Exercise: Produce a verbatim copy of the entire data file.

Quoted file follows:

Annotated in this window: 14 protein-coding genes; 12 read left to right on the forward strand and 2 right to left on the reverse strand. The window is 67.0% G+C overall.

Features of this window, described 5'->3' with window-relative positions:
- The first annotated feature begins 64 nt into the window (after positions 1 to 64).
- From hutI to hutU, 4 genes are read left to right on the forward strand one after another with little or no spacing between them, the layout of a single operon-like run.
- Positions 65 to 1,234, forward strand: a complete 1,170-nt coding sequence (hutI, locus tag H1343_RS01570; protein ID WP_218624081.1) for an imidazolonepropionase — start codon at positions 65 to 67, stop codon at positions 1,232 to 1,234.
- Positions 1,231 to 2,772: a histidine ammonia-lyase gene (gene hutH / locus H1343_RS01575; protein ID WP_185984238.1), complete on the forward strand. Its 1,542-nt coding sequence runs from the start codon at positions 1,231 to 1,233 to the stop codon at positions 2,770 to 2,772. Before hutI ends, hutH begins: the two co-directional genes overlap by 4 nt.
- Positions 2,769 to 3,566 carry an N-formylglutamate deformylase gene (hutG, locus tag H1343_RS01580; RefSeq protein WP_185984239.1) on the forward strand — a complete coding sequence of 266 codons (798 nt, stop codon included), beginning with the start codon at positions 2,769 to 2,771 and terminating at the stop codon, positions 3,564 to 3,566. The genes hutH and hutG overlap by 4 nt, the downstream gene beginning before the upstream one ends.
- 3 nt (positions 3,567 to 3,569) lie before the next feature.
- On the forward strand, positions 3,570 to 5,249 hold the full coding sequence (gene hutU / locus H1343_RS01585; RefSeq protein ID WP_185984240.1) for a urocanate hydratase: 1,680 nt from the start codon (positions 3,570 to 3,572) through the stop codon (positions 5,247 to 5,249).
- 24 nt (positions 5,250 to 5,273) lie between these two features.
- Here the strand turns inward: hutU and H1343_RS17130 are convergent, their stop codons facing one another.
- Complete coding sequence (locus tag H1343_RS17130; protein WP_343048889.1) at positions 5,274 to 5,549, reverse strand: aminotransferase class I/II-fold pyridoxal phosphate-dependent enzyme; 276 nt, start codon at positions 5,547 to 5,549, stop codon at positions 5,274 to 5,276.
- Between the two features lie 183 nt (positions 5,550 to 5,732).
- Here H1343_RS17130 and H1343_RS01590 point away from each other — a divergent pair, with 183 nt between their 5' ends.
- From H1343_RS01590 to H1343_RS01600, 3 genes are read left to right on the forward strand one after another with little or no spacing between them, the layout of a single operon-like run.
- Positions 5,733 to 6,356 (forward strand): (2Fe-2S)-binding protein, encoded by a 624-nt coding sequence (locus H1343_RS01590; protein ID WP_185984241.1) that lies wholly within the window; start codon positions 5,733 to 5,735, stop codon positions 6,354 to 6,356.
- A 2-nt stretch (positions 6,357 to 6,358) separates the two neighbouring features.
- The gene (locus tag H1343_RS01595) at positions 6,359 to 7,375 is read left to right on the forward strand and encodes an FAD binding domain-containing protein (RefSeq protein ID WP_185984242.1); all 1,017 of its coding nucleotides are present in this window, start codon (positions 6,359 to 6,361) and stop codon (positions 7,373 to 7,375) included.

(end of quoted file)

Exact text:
Annotated in this window: 14 protein-coding genes; 12 read left to right on the forward strand and 2 right to left on the reverse strand. The window is 67.0% G+C overall.

Features of this window, described 5'->3' with window-relative positions:
- The first annotated feature begins 64 nt into the window (after positions 1 to 64).
- From hutI to hutU, 4 genes are read left to right on the forward strand one after another with little or no spacing between them, the layout of a single operon-like run.
- Positions 65 to 1,234, forward strand: a complete 1,170-nt coding sequence (hutI, locus tag H1343_RS01570; protein ID WP_218624081.1) for an imidazolonepropionase — start codon at positions 65 to 67, stop codon at positions 1,232 to 1,234.
- Positions 1,231 to 2,772: a histidine ammonia-lyase gene (gene hutH / locus H1343_RS01575; protein ID WP_185984238.1), complete on the forward strand. Its 1,542-nt coding sequence runs from the start codon at positions 1,231 to 1,233 to the stop codon at positions 2,770 to 2,772. Before hutI ends, hutH begins: the two co-directional genes overlap by 4 nt.
- Positions 2,769 to 3,566 carry an N-formylglutamate deformylase gene (hutG, locus tag H1343_RS01580; RefSeq protein WP_185984239.1) on the forward strand — a complete coding sequence of 266 codons (798 nt, stop codon included), beginning with the start codon at positions 2,769 to 2,771 and terminating at the stop codon, positions 3,564 to 3,566. The genes hutH and hutG overlap by 4 nt, the downstream gene beginning before the upstream one ends.
- 3 nt (positions 3,567 to 3,569) lie before the next feature.
- On the forward strand, positions 3,570 to 5,249 hold the full coding sequence (gene hutU / locus H1343_RS01585; RefSeq protein ID WP_185984240.1) for a urocanate hydratase: 1,680 nt from the start codon (positions 3,570 to 3,572) through the stop codon (positions 5,247 to 5,249).
- 24 nt (positions 5,250 to 5,273) lie between these two features.
- Here the strand turns inward: hutU and H1343_RS17130 are convergent, their stop codons facing one another.
- Complete coding sequence (locus tag H1343_RS17130; protein WP_343048889.1) at positions 5,274 to 5,549, reverse strand: aminotransferase class I/II-fold pyridoxal phosphate-dependent enzyme; 276 nt, start codon at positions 5,547 to 5,549, stop codon at positions 5,274 to 5,276.
- Between the two features lie 183 nt (positions 5,550 to 5,732).
- Here H1343_RS17130 and H1343_RS01590 point away from each other — a divergent pair, with 183 nt between their 5' ends.
- From H1343_RS01590 to H1343_RS01600, 3 genes are read left to right on the forward strand one after another with little or no spacing between them, the layout of a single operon-like run.
- Positions 5,733 to 6,356 (forward strand): (2Fe-2S)-binding protein, encoded by a 624-nt coding sequence (locus H1343_RS01590; protein ID WP_185984241.1) that lies wholly within the window; start codon positions 5,733 to 5,735, stop codon positions 6,354 to 6,356.
- A 2-nt stretch (positions 6,357 to 6,358) separates the two neighbouring features.
- The gene (locus tag H1343_RS01595) at positions 6,359 to 7,375 is read left to right on the forward strand and encodes an FAD binding domain-containing protein (RefSeq protein ID WP_185984242.1); all 1,017 of its coding nucleotides are present in this window, start codon (positions 6,359 to 6,361) and stop codon (positions 7,373 to 7,375) included.